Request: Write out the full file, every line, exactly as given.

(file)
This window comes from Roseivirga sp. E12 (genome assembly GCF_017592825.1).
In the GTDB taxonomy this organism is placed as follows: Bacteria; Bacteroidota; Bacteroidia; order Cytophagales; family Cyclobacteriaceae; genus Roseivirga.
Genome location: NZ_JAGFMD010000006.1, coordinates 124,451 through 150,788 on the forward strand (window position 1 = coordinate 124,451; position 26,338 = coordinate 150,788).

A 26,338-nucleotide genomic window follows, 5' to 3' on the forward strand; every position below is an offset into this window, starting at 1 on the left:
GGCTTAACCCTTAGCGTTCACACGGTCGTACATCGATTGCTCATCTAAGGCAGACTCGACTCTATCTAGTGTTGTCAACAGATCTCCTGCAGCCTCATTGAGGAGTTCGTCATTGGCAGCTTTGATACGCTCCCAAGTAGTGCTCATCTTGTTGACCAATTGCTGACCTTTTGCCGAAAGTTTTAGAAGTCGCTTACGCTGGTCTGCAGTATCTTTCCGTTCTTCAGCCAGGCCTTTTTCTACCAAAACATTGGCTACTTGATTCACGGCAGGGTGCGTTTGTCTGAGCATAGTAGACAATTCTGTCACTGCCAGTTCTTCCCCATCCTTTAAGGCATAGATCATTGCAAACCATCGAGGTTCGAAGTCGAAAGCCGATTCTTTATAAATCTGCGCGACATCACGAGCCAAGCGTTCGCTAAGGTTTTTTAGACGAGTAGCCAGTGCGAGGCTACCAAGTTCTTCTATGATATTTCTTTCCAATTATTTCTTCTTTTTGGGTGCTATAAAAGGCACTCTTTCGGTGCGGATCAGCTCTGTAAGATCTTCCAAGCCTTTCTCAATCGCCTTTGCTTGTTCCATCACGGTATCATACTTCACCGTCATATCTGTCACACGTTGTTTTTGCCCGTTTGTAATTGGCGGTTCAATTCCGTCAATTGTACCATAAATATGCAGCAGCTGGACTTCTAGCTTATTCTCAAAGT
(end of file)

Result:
This window comes from Roseivirga sp. E12 (genome assembly GCF_017592825.1).
In the GTDB taxonomy this organism is placed as follows: Bacteria; Bacteroidota; Bacteroidia; order Cytophagales; family Cyclobacteriaceae; genus Roseivirga.
Genome location: NZ_JAGFMD010000006.1, coordinates 124,451 through 150,788 on the forward strand (window position 1 = coordinate 124,451; position 26,338 = coordinate 150,788).

A 26,338-nucleotide genomic window follows, 5' to 3' on the forward strand; every position below is an offset into this window, starting at 1 on the left:
GGCTTAACCCTTAGCGTTCACACGGTCGTACATCGATTGCTCATCTAAGGCAGACTCGACTCTATCTAGTGTTGTCAACAGATCTCCTGCAGCCTCATTGAGGAGTTCGTCATTGGCAGCTTTGATACGCTCCCAAGTAGTGCTCATCTTGTTGACCAATTGCTGACCTTTTGCCGAAAGTTTTAGAAGTCGCTTACGCTGGTCTGCAGTATCTTTCCGTTCTTCAGCCAGGCCTTTTTCTACCAAAACATTGGCTACTTGATTCACGGCAGGGTGCGTTTGTCTGAGCATAGTAGACAATTCTGTCACTGCCAGTTCTTCCCCATCCTTTAAGGCATAGATCATTGCAAACCATCGAGGTTCGAAGTCGAAAGCCGATTCTTTATAAATCTGCGCGACATCACGAGCCAAGCGTTCGCTAAGGTTTTTTAGACGAGTAGCCAGTGCGAGGCTACCAAGTTCTTCTATGATATTTCTTTCCAATTATTTCTTCTTTTTGGGTGCTATAAAAGGCACTCTTTCGGTGCGGATCAGCTCTGTAAGATCTTCCAAGCCTTTCTCAATCGCCTTTGCTTGTTCCATCACGGTATCATACTTCACCGTCATATCTGTCACACGTTGTTTTTGCCCGTTTGTAATTGGCGGTTCAATTCCGTCAATTGTACCATAAATATGCAGCAGCTGGACTTCTAGCTTATTCTCAAAGT